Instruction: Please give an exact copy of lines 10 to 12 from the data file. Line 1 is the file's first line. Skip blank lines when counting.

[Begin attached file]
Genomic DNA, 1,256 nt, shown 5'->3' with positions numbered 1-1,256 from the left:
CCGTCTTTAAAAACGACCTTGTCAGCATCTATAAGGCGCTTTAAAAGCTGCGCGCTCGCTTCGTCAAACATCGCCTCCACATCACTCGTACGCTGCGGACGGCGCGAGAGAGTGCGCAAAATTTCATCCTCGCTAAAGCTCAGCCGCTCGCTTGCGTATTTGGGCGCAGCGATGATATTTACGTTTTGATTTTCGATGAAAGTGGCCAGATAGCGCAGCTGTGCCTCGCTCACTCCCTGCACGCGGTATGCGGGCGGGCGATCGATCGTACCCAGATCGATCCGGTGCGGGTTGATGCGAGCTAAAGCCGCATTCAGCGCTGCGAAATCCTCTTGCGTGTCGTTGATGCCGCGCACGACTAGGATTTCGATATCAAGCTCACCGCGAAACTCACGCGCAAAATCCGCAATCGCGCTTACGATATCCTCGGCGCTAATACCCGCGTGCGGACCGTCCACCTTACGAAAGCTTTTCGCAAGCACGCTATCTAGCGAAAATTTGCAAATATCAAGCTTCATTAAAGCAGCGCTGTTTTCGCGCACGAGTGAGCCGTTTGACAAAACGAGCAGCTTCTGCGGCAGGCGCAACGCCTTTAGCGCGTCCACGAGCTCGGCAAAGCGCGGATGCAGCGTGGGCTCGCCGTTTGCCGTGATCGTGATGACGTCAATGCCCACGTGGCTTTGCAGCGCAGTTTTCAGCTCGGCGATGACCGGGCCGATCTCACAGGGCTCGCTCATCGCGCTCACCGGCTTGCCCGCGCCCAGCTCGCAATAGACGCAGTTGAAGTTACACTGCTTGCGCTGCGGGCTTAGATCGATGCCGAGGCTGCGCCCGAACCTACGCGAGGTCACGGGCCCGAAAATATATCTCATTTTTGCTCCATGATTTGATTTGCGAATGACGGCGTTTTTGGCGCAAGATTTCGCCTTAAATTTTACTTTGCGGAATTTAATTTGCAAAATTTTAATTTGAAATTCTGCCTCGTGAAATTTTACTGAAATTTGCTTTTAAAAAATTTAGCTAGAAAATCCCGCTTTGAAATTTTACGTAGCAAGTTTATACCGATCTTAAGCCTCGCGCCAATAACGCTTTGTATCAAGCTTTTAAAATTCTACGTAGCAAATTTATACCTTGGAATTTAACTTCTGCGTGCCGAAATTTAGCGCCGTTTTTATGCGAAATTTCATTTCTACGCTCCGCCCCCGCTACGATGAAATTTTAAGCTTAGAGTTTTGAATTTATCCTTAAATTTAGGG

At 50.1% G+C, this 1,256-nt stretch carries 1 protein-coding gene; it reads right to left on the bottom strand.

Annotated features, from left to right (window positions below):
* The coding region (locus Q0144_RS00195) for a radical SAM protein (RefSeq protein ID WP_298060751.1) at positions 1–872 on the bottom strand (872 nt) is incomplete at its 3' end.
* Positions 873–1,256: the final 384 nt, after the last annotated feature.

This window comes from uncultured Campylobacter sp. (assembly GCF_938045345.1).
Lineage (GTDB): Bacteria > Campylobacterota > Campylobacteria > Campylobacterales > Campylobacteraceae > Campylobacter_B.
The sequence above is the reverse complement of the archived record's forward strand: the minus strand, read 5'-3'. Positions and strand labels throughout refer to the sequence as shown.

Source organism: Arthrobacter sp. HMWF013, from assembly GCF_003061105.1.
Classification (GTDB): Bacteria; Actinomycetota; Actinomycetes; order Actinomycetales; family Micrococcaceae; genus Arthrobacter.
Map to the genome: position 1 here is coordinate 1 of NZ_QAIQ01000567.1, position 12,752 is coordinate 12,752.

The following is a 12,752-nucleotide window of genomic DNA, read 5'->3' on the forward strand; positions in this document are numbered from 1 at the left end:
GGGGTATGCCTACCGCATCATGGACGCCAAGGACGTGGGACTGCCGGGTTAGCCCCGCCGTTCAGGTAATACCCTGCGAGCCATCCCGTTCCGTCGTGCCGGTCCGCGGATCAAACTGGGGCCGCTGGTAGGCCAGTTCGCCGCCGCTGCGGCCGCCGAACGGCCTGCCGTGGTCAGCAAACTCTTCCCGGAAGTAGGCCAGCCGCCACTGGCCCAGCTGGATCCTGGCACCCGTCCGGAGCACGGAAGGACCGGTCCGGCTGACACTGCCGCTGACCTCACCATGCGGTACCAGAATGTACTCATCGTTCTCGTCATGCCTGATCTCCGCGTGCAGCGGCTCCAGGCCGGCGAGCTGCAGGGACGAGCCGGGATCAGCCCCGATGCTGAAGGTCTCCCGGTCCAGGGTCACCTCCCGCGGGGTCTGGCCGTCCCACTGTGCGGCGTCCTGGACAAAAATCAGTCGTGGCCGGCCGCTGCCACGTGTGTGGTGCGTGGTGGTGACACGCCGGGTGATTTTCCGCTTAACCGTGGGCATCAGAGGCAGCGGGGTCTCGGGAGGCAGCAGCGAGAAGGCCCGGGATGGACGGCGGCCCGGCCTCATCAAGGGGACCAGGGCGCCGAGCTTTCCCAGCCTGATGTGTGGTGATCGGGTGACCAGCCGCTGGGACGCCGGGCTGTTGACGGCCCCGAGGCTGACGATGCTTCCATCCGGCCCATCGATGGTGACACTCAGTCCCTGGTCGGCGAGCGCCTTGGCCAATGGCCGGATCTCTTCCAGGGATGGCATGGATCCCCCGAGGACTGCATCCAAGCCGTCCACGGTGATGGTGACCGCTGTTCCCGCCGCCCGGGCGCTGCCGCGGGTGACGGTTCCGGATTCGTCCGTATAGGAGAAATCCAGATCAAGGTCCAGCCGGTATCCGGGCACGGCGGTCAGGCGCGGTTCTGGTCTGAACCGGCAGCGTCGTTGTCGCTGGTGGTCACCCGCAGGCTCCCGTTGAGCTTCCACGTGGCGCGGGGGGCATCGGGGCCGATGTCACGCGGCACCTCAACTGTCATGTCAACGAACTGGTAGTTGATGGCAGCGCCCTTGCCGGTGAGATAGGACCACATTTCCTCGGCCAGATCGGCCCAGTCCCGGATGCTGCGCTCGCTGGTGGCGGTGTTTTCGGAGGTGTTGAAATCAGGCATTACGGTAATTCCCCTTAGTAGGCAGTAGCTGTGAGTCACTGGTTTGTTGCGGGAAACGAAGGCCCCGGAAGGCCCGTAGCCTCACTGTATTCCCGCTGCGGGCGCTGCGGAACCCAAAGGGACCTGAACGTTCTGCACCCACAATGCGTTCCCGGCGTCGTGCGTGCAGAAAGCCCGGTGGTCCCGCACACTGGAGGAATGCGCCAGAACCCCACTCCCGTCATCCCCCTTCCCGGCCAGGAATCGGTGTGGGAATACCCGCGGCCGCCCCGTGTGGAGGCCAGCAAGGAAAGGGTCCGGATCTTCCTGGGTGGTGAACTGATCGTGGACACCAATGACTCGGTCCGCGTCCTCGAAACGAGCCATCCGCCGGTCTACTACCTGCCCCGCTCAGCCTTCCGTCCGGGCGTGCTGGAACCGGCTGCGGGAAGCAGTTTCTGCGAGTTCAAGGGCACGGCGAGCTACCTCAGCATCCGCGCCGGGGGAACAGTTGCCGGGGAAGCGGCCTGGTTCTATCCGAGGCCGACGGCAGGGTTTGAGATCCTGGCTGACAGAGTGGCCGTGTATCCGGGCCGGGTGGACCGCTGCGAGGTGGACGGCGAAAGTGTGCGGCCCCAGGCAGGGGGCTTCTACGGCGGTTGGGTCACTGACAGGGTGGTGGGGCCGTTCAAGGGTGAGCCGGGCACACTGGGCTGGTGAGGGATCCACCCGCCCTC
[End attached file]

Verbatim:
Source organism: Arthrobacter sp. HMWF013, from assembly GCF_003061105.1.
Classification (GTDB): Bacteria; Actinomycetota; Actinomycetes; order Actinomycetales; family Micrococcaceae; genus Arthrobacter.
Map to the genome: position 1 here is coordinate 1 of NZ_QAIQ01000567.1, position 12,752 is coordinate 12,752.